50/50 in Action

50/50 in Action

After a decade of waiting, 50/50 Sidewalk Repair Program comes
through for Eigleberry resident
By Jennifer Van Gundy Special to the Dispatch

Gilroy – Doris Kallas, 90, no longer has to perform gymnastics to get into a friend’s car on rainy days.

After more than a decade of wrangling with the city to get the uprooted curb and gutter fixed in front of her Eigleberry Street home, the city has finally come out to fix the problem.

Kallas credits Al Signorotti, director of a city program that evenly splits the cost of curb and sidewalk repairs with homeowners, for finally setting the necessary improvements in motion. Kallas’ husband, John, spent years prior to his death in 2002 pressuring the city to repair the damaged curb and gutter, which causes their handicapped parking spot to flood whenever it rains.

The roots of two black walnut trees on her property are the source of the problem.

“It’s too bad it didn’t rain today,” Kallas remarked as she stood in front of her house at 7130 Eigleberry St. With her cane, she traced the dimensions of the puddle that extends several feet from her curb after every storm.

On those rainy days when a friend gives her a ride to Second Harvest, a local food bank where she works, she has a tough time getting into the car. Her friends, Kallas said, are forced to park several feet away to avoid the deepest part of the puddle, leaving her in an awkward and potentially dangerous position.

“I’d have to grab onto something, put one leg over, and fall into the seat,” explained Kallas, who has lupus and a “bum leg.”

Kallas has lived in the house for 71 years. She moved in as a bride when both the street and sidewalks were nothing but dirt. She and her husband John shared the home until he died in 2002. In his later years, when health problems limited the couple’s ability to walk around, he got serious about fixing the damaged sidewalks in front of their property. Kallas estimated that he spent $5,000 repairing a 50-foot stretch of sidewalk in front of their two adjoining properties.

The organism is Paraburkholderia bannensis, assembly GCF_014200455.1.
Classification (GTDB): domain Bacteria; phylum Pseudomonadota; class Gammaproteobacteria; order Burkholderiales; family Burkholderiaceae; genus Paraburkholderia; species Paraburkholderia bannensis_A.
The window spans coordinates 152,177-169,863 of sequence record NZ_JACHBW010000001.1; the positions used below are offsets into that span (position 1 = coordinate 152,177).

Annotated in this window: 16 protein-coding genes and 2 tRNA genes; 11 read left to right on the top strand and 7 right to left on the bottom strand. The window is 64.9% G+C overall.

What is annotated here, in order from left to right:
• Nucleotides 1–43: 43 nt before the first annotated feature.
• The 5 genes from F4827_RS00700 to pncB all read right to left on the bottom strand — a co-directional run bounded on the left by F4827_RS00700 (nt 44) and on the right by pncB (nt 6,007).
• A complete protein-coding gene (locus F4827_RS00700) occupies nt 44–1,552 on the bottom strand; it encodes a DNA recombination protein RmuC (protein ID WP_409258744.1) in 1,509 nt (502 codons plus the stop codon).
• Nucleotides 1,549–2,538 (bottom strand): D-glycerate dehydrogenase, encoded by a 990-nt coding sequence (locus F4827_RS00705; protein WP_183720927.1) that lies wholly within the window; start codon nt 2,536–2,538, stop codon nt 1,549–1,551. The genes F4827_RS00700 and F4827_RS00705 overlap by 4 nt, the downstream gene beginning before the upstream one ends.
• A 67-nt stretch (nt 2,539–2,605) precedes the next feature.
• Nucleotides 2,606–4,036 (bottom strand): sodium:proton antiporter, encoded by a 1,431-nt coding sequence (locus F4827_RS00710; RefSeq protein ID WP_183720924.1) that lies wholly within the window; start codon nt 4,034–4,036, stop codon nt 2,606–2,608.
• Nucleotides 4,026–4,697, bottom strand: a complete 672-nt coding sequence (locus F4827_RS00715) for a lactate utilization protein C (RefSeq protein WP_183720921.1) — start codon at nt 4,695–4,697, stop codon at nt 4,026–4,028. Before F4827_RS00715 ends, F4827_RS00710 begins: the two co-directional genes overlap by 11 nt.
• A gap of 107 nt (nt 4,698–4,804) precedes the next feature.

He did so at his own expense, since the 50/50 Sidewalk Repair Program did not begin until after his death. Though he tamed the sidewalk problem, he insisted that the curb and gutter issue was the city’s responsibility. Kallas took up her husband’s efforts to spur the city into action, but for several years nothing happened.

When she awoke Monday, she saw a construction crew at work outside her door.

“The street is 100 percent the city’s responsibility,” Signorotti said. “I thought it was time for us to take action there.”

Signorotti predicted the city would complete repairs by Friday.

“We’re just doing what we would have done had there been funding (earlier),” he added.

Signorotti estimates that there are enough funds remaining in the 50/50 program to help 25 more homeowners this fiscal year, which ends in June 2006. More than 100 people are on a waiting list for assistance from the 50/50 program, which doles out more than $150,000 for sidewalk repair each year. The city picks up half the cost of each project which generally comes in at around $4,000. Signorotti said that residents are free to repair their own sidewalks and the city will reimburse them as soon as funding becomes available.

For her part, Kallas is grateful that she won’t have to fear the path from her own home to the street.

“God has been so good to me,” she said. “I am so very, very humbled.”

Anyone interested in signing up for the 50/50 Sidewalk Repair Program may call 846-0440.

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